The Rugby Championship came to a conclusion last weekend, with the All Blacks demolishing South Africa in a record-setting 57-15 victory. It was both the highest score and biggest winning margin for any game between the two countries.
New Zealand's victory in the final match was a fitting summary for the 2016 tournament, which was the most one-sided competition since its expansion in 2012.
The All Blacks topped the standings with 30 points, with Australia the next best team with 13 points.
South Africa and Argentina rounded out the table, with 10 and 5 points respectively.
While this was the fourth out of five tournaments the All Blacks had won, what was striking about 2016 was the ease in which victory was obtained.
Over the course of New Zealand's six games, the closest margin of victory was 19 points, in a 36-17 win over Argentina in Buenos Aires.
The average score in those games was 44-14, with the All Blacks scoring 262 points while only conceding 84.
Despite losing a host of senior players after the World Cup last year – including all-time greats Dan Carter and Richie McCaw – the black machine doesn't seem to have skipped a beat.
Fly Half Beauden Barrett is without doubt the best player on the planet right now, and with talented youngsters such as Ardie Savea and Anton Lienert-Brown coming through – it doesn't seem like the All Blacks are going to slow down anytime soon.
Of the rest of the teams, Australia was probably the pick of the bunch. Finishing second in the standings, the Wallabies managed to win three of their six games.
While they didn't come close to toppling the All Blacks, they beat Argentina twice and South Africa once.
However, after performing so well at last year's World Cup, the Wallabies appear to have regressed somewhat.
While they have attempted to play attacking rugby in a manner similar to the All Blacks, it is clear at the moment they simply do not have the same level of talent to do so.
The forward pack is solid without being spectacular, but it is in the Australian backline where the real trouble is.
Outside of Fullback Israel Folau, the Wallabies lack a potent backline threat. On the wings, Reece Hodge and Dane Haylett-Petty inspire little fear for their opposition, while Fly Half Quade Cooper appears to be a shadow of the playmaker that he was back in 2011.
South Africa's problem is almost the opposite to the one which is facing Australia at the moment.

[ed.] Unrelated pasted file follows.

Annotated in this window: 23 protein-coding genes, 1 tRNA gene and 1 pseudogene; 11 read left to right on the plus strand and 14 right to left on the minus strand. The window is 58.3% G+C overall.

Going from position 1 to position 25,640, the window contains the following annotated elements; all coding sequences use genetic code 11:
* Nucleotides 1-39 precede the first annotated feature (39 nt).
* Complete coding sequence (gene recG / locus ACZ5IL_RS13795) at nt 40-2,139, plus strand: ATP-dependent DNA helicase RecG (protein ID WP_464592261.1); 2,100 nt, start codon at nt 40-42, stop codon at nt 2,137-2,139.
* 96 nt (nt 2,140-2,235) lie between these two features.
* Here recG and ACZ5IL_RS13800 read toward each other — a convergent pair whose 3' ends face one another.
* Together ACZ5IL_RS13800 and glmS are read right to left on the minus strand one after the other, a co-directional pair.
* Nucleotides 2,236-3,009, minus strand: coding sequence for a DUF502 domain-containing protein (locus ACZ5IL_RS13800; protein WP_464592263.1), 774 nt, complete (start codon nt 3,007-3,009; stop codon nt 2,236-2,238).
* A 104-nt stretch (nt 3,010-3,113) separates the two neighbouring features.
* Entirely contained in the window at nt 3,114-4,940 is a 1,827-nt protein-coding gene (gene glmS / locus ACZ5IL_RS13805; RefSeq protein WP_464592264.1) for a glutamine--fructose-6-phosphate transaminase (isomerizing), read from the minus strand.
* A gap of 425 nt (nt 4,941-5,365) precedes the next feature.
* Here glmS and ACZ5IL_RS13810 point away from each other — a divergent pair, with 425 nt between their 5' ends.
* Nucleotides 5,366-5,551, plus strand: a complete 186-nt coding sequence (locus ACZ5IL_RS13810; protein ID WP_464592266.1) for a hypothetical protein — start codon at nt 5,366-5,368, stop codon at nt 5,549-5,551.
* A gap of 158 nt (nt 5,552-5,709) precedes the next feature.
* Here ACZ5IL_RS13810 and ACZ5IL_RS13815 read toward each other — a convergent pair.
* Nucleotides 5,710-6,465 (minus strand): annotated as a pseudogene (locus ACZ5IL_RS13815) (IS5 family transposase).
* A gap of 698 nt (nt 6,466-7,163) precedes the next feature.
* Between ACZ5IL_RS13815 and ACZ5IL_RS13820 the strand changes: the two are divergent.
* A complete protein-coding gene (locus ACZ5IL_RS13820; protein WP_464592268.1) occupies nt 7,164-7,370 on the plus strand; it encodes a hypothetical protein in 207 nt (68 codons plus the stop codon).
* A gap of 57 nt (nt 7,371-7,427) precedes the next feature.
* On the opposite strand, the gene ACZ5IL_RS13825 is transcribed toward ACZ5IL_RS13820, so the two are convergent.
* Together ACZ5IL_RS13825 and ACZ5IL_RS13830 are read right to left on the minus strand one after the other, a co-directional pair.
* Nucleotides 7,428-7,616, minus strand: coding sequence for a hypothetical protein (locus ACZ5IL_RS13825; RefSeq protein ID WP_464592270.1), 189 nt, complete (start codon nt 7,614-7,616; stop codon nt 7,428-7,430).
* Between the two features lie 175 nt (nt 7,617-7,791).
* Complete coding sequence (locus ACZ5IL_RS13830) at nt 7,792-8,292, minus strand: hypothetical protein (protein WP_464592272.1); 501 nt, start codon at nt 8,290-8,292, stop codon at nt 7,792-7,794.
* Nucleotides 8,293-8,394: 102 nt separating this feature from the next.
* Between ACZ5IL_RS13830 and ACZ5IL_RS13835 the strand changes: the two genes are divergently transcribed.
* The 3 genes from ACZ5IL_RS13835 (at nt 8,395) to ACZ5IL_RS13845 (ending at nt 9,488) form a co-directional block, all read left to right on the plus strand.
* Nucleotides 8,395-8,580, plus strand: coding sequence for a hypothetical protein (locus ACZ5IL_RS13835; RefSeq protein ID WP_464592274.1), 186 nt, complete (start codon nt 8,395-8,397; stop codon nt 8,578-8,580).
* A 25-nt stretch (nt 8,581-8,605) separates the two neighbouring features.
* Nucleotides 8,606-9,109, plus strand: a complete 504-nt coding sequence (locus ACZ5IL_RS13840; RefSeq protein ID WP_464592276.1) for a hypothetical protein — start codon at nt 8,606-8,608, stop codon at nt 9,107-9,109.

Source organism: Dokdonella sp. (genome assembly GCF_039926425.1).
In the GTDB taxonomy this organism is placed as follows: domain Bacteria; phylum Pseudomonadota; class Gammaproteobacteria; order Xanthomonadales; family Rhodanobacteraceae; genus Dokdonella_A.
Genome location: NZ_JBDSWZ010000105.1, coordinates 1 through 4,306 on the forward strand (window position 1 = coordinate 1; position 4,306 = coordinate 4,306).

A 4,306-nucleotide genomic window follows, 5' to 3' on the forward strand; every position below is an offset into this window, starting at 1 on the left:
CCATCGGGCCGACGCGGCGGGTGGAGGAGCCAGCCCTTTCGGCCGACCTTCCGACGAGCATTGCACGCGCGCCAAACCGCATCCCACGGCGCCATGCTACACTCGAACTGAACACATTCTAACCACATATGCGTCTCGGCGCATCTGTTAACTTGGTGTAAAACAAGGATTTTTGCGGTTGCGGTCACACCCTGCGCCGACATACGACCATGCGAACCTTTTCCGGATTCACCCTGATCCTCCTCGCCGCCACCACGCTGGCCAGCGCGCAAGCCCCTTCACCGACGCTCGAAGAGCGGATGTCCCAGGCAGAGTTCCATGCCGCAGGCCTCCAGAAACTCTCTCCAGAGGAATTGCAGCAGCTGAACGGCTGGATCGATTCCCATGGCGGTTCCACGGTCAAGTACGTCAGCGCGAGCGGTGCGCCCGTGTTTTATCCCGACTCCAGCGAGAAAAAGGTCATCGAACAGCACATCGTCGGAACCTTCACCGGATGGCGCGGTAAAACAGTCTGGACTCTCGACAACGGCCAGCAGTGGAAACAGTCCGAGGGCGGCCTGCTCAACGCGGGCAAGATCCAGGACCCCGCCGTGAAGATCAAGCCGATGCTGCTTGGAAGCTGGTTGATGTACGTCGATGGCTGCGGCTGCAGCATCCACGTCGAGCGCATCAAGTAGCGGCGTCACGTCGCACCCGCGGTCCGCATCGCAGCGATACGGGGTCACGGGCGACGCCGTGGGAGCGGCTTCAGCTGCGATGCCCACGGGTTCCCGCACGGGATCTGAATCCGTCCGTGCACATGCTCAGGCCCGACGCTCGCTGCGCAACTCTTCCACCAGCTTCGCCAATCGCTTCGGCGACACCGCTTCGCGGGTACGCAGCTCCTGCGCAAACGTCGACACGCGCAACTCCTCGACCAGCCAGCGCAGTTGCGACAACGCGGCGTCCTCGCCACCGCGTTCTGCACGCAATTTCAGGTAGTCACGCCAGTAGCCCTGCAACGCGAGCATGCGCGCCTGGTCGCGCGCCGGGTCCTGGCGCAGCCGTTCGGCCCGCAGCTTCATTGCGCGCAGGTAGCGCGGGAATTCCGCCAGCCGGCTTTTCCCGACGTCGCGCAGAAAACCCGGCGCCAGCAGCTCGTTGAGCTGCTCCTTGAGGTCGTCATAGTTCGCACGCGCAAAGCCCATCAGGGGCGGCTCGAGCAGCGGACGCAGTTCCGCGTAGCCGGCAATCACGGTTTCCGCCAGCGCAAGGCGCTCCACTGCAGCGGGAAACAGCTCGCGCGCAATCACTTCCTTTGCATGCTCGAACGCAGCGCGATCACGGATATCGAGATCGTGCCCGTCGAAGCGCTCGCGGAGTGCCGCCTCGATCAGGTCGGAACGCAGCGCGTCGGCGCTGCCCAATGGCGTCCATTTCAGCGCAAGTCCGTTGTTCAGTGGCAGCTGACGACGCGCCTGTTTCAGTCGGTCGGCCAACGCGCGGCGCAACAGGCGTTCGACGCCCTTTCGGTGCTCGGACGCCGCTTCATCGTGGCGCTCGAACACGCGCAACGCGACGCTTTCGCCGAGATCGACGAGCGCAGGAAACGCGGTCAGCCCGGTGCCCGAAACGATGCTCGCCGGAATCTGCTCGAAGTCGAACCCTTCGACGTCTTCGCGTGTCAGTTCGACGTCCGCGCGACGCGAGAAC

Finding quality players is not an issue for the Springboks. Along with New Zealand, South Africa has the most depth of talent of any team in the world.
Rather, the issue is one of coaching.
Anyone who watched Super Rugby this year saw how good South African rugby can be when utilised properly.
The Lions (from Johannesburg) made the Super Rugby final this year playing with a highly-skilled, attacking game plan.
When those players put on a Springbok jersey though, they seemed to transform – and not in a good way.
Instead, South Africa relied on a conservative, kicking-based game which hasn't been effective since 2010.
The great frustration about South African rugby is the fact that right now they should be good enough to compete with, and even beat, the All Blacks.
However, with the current attitudes held by the management and the continuing political meddling into the sport – it's hard to see anything changing soon.
Despite finishing last on the points table, the future is looking very bright for Argentinian rugby.
The Pumas were a dynamic attacking team throughout the tournament, and were the only side that looked capable of keeping up with the All Blacks high-tempo running game.
However, the Pumas are still somewhat inexperienced playing at the highest levels of the game, and were let down by a high error rate and some tactical naivety.
Most importantly though, Argentina are continuing to improve as a team and are also producing world-class players.
No. 8 Facundo Isa was the find of the tournament – leading all players in carries (85) and finishing third with 19 defenders beaten (just behind New Zealand's Ben Smith and Beauden Barrett).
If Argentina can continue their upward trend, they will soon be a match for any team that comes up against them.
Tim Newman lives in Christchurch, New Zealand. He is a keen sports fan, particularly following Rugby and American Football.
Tim Newman's previous articles may be viewed at http://www.pressserviceinternational.org/tim-newman.html